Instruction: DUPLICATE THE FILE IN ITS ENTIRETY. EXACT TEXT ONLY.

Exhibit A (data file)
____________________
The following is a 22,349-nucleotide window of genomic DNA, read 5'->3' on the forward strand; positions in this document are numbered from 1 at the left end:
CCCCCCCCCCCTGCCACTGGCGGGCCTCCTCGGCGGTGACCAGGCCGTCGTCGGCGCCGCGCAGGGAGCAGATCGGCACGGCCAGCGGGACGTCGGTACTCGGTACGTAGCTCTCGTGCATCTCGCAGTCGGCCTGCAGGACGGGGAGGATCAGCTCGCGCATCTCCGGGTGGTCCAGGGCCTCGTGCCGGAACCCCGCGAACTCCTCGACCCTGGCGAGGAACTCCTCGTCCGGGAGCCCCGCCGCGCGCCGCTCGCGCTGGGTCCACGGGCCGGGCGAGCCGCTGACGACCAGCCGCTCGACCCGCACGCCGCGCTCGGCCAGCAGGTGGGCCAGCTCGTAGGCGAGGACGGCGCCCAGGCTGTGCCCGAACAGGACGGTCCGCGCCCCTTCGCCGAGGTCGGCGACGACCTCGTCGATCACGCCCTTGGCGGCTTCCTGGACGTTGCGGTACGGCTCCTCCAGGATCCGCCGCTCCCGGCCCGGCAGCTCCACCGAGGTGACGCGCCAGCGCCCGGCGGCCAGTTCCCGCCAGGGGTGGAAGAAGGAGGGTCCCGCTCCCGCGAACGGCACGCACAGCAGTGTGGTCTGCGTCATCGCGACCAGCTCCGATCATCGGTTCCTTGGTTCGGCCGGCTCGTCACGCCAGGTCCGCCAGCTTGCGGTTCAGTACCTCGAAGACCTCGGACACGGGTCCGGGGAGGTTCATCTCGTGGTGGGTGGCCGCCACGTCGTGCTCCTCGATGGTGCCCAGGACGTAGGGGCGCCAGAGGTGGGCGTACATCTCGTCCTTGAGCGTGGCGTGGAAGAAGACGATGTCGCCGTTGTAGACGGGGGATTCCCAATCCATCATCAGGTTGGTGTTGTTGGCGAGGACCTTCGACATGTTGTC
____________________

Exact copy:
The following is a 22,349-nucleotide window of genomic DNA, read 5'->3' on the forward strand; positions in this document are numbered from 1 at the left end:
CCCCCCCCCCCTGCCACTGGCGGGCCTCCTCGGCGGTGACCAGGCCGTCGTCGGCGCCGCGCAGGGAGCAGATCGGCACGGCCAGCGGGACGTCGGTACTCGGTACGTAGCTCTCGTGCATCTCGCAGTCGGCCTGCAGGACGGGGAGGATCAGCTCGCGCATCTCCGGGTGGTCCAGGGCCTCGTGCCGGAACCCCGCGAACTCCTCGACCCTGGCGAGGAACTCCTCGTCCGGGAGCCCCGCCGCGCGCCGCTCGCGCTGGGTCCACGGGCCGGGCGAGCCGCTGACGACCAGCCGCTCGACCCGCACGCCGCGCTCGGCCAGCAGGTGGGCCAGCTCGTAGGCGAGGACGGCGCCCAGGCTGTGCCCGAACAGGACGGTCCGCGCCCCTTCGCCGAGGTCGGCGACGACCTCGTCGATCACGCCCTTGGCGGCTTCCTGGACGTTGCGGTACGGCTCCTCCAGGATCCGCCGCTCCCGGCCCGGCAGCTCCACCGAGGTGACGCGCCAGCGCCCGGCGGCCAGTTCCCGCCAGGGGTGGAAGAAGGAGGGTCCCGCTCCCGCGAACGGCACGCACAGCAGTGTGGTCTGCGTCATCGCGACCAGCTCCGATCATCGGTTCCTTGGTTCGGCCGGCTCGTCACGCCAGGTCCGCCAGCTTGCGGTTCAGTACCTCGAAGACCTCGGACACGGGTCCGGGGAGGTTCATCTCGTGGTGGGTGGCCGCCACGTCGTGCTCCTCGATGGTGCCCAGGACGTAGGGGCGCCAGAGGTGGGCGTACATCTCGTCCTTGAGCGTGGCGTGGAAGAAGACGATGTCGCCGTTGTAGACGGGGGATTCCCAATCCATCATCAGGTTGGTGTTGTTGGCGAGGACCTTCGACATGTTGTC